Council Overturns Plan Commission, Approves East Side Development
Four on council forego city attorney’s concerns for burden of proof in denying project
By Brandi Makuski
It took nearly two-and-a-half hours of discussion, but seven members of the Common Council on Monday overturned another body’s decision to deny construction of town homes on the city’s east side.
The council voted to reverse a March 6 decision by the City Plan Commission denying a conditional use permit for the construction of a four-building rental complex on a privately owned Badger Ave./Hwy. 10 East lot. The development, comprised of 1400-square-foot town homes, will be constructed on a small section of upland surrounded by wetland close to Ice Hawks Arena — and it was potential wetland encroachment that worried some the most.
“As it stands now, the town house buildings are located between wetlands; a likely flight path for birds,” said Dr. Kent Hall, a retired UWSP biology professor. “Nationwide, the second-leading killer of birds is buildings. These apartments could be a major killer of birds.”
Hall added while “we have no data to form a hypothesis one way or another,” it was “impossible” for him to support this project, without further study of the potential impact on bird populations.
Protections for birds was a recurring theme throughout the evening. Neighborhood resident Jennifer Burton said she walks through Parkdale Park daily, and she’s identified 74 specifies of birds and various forms of wildlife.
“Any kind of development that comes in here will change that forever for those species, and for the people who enjoy seeing that,” Burton said, adding she’d gathered signatures from 80 nearby residents opposed to the project based on concerns for the wildlife and increased traffic.
Jeff Lukasavige, a lifelong local resident who lives near the development area, said he’s concerned about the impacts of noise, light pollution and traffic to the neighborhood.
“When we moved in, it was marshland out there,” he said. “The deer were wandering through there, all kinds of wildlife. Then the soccer fields went in, and then the lights came, and the mowing came…in the evening now, the people in those apartments can come in our backyard at 10 o’clock at night and read the newspaper with the lights that illuminate the entire neighborhood from the stadium lights that went up there.”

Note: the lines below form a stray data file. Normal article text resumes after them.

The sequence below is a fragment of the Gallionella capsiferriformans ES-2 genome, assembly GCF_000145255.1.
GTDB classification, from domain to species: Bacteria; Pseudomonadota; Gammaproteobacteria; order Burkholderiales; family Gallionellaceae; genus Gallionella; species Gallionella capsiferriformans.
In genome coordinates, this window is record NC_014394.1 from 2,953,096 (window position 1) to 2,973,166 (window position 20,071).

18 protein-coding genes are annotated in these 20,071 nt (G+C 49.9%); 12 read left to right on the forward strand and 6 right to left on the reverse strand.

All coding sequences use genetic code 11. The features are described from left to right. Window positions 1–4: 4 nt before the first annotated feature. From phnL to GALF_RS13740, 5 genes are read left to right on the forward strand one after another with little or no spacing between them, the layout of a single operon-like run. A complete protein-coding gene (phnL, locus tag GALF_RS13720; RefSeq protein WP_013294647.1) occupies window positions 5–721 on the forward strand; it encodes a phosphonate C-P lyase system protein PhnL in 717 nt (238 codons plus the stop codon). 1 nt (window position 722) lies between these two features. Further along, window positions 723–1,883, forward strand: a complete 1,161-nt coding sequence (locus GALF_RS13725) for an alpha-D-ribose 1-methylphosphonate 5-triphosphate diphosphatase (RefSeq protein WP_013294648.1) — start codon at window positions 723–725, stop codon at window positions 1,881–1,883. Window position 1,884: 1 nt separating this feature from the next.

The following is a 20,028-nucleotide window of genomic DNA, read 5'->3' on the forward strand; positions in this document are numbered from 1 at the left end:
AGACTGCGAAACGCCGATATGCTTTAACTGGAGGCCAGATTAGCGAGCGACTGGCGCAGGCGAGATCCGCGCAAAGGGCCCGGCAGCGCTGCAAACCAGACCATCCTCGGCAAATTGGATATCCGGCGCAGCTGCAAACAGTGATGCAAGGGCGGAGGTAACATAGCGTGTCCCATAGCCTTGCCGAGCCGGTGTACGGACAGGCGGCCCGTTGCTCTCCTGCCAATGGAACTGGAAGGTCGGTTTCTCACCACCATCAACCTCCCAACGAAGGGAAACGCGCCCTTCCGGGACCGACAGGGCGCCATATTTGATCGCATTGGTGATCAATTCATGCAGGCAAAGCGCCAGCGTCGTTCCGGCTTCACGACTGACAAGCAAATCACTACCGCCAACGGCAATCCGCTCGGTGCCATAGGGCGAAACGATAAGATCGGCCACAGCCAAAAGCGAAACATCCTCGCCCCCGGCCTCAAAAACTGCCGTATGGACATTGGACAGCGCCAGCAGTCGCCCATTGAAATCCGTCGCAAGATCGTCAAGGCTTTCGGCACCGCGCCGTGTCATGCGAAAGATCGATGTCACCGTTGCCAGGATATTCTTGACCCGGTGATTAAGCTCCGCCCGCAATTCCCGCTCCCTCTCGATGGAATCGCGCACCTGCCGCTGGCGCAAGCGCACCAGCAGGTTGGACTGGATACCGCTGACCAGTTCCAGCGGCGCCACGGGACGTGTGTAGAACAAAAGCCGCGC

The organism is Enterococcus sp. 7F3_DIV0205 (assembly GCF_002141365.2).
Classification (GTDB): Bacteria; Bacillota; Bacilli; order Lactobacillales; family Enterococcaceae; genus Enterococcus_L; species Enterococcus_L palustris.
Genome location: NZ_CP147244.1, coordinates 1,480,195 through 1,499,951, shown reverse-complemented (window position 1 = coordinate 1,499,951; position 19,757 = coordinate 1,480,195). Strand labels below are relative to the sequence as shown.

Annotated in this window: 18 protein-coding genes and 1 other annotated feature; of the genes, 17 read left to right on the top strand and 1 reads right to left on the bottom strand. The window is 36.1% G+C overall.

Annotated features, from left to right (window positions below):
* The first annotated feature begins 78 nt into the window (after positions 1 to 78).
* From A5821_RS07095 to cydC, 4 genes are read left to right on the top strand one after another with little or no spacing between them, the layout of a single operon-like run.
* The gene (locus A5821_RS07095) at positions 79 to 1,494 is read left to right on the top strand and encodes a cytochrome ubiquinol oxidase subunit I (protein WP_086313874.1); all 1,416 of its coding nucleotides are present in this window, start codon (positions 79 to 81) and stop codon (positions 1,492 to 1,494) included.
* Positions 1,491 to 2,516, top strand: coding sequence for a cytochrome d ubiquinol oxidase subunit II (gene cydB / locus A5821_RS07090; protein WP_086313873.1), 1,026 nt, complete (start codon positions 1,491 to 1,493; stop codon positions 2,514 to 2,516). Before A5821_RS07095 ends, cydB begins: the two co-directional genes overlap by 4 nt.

Lukasavige added he believes the decision is a very emotional one for those who live in the neighborhood.
“The mayor said it; you choose where you want to live. We chose to live on the outskirts of town,” he said. “I feel like you’re all listening to me, but I feel powerless. I don’t think it’s a proper use of that land.”
But city officials worried facts related to the project were getting lost in that swell of emotion. Community Development Director Michael Ostrowski said Point of Beginning, a Stevens Point-based engineering firm, along with Amherst-based Blenker Companies, worked with not only the city, but also with the Wisconsin Dept. of Natural Resources and Army Corps of Engineers to ensure the project was the least-invasive it could possibly be with respect to the wetland surrounding it.
“This is a low-density development we’re looking to do,” said Jason Blenker from Blenker Companies. “We’re trying to keep a minimum amount of development on this property, as opposed to some of the possibilities that could happen on this site in terms of commercial use.”
Blenker added while he understood the city’s housing study was not yet complete, his company hears requests daily for upper-scale rental housing, which he said the project would provide.
Ostrowski said the property is zoned B5, and therefore open to several permitted uses that do not require city approval, to include a dry cleaning facility, a repair shop and commercial equipment sales. Many of the permitted uses could permanently destroy nearby wetlands, he said, adding if the property owners wanted, they could simply clear-cut the entire property and “the city wouldn’t have anything to say about it.”